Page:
I am at an airport, and I just saw a booth where I could access the web for free if I had the right card, or for a certain amount of euros per time unit. I saw the Microsoft Internet Explorer logo. All the computers where available, except for one. I assumed the girl that was using it worked there. Why else would you use a place like that?
It made me realise how much the web has changed. In another era, there were publishers, who put information on paper. These papers could then be brought by those who were interested in the information. It was a publishers world. The story has been told many times: the internet changed that, information became free, anyone could publish. But the web has evolved once more.
Why would I not want to use a computer in that booth even if it were free? Because I have no idea what to do on the web. Do I go to some news sites? Do I look up the time of my flight again? It would only be to kill time. Most of the public information is boring, the real fun is on Twitter, Facebook or maybe even my e-mail, where the information is tailored to my tastes. And no, I would not feel okay with entering my password into one of those things.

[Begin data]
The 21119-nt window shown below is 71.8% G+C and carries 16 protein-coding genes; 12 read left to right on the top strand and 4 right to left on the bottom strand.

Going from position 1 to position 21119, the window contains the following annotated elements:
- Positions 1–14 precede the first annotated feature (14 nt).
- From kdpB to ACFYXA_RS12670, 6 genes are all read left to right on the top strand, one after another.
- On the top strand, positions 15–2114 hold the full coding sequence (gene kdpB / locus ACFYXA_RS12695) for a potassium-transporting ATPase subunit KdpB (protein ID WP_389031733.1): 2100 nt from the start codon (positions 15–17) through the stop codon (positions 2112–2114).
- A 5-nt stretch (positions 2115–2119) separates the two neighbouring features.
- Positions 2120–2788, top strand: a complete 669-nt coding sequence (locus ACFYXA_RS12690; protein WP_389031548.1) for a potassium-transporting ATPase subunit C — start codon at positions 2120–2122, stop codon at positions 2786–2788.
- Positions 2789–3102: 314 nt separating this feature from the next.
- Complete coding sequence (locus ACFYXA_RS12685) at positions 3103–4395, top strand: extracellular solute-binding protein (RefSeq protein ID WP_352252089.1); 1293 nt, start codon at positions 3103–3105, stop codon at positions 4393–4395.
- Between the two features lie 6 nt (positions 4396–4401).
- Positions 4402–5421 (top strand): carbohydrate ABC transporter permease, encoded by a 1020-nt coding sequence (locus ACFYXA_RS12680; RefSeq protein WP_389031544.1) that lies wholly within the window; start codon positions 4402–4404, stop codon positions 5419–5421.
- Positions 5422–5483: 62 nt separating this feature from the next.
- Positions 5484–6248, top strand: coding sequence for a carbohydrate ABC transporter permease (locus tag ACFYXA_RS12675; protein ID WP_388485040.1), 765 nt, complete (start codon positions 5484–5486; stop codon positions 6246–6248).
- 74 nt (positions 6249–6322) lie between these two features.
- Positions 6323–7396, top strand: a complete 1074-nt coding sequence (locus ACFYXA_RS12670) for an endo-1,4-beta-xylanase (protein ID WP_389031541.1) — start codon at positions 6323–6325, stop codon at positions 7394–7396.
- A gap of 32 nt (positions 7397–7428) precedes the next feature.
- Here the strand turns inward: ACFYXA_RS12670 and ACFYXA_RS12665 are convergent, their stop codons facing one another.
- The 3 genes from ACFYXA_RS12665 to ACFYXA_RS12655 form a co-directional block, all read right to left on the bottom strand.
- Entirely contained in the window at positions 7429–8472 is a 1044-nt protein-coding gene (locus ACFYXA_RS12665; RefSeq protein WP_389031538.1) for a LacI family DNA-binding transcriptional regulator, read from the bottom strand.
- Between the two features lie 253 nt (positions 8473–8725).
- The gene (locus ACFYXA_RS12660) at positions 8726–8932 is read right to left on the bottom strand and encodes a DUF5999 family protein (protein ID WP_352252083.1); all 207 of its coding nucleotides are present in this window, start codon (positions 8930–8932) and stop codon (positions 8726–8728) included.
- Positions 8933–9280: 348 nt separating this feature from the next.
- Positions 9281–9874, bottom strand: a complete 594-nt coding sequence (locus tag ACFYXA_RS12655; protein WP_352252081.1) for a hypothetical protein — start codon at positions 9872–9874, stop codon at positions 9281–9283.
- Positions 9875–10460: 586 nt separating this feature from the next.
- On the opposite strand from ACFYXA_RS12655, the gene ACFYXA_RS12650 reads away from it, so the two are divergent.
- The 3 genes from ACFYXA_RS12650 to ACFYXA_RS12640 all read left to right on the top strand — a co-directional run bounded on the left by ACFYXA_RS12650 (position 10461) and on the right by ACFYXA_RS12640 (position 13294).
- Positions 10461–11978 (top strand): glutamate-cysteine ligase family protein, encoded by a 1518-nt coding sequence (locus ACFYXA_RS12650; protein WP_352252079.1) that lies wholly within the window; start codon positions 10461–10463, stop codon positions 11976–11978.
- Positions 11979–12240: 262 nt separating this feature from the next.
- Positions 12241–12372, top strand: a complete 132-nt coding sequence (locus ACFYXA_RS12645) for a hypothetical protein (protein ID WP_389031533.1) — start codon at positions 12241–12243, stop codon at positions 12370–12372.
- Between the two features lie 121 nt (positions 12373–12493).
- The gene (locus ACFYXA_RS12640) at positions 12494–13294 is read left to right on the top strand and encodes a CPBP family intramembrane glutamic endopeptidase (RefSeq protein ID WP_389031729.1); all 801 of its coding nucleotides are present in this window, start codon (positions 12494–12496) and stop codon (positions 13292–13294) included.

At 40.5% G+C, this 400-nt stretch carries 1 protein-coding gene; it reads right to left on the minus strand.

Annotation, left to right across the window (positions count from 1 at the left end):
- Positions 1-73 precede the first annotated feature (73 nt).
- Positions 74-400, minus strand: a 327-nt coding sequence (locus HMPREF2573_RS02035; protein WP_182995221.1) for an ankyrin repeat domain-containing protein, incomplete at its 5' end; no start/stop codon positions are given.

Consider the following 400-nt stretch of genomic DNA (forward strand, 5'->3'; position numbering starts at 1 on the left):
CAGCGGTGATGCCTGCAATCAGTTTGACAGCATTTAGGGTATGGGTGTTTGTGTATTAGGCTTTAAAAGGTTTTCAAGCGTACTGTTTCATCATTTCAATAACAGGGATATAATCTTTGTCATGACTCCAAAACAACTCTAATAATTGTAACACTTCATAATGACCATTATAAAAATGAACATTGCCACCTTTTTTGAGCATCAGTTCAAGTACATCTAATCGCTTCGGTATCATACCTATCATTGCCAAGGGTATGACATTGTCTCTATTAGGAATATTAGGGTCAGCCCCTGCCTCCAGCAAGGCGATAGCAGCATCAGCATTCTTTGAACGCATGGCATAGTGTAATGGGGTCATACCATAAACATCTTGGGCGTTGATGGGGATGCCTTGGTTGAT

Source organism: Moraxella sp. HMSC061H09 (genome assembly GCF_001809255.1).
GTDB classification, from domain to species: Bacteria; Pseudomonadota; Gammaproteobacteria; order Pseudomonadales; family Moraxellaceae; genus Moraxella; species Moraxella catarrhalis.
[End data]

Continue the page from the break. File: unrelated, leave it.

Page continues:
I should probably not call the social media part of the internet ‘the web’. It is partly not accessable without logging in, not all parts have clear URLs, it depends on a few giant websites. But there’s more fun on those silo’s, or at least: there is more of that promised content, published by anyone, everyone, especially your friends. And the best way of viewing it, is by authenticating myself as me. Luckily this is not a problem: I have a device in my pocket that is connected and authenticated 24/7. Compared to that, the web is a dull place, with unpersonal information.
Will the web make place for these giant silo’s? Is the time of publishing on your own site over? I hope not. I’m experimenting with this on this website, which is my personal website. There is a link in the upper-right corner which says ‘log in’. That is not a link for me, that is a link for you. You can log in using various methods (ok, only IndieAuth and Twitter are supported at the time of writing). After you are logged in you will see more posts, like my checkin into the airport. If I know you and shared a post especially with you, you will see those as well.
We still need some work on staying authenticated, preferably to one app that collects private posts for you, as you. But there is more web in this approach than we have in social media. And that is nice. I like more web. The web is exciting. Let’s not let it stay boring with only public, general information. Let’s share the personal here too. And let’s create a way to do that in a more private way, where you control who sees your posts. See you on the IndieWeb!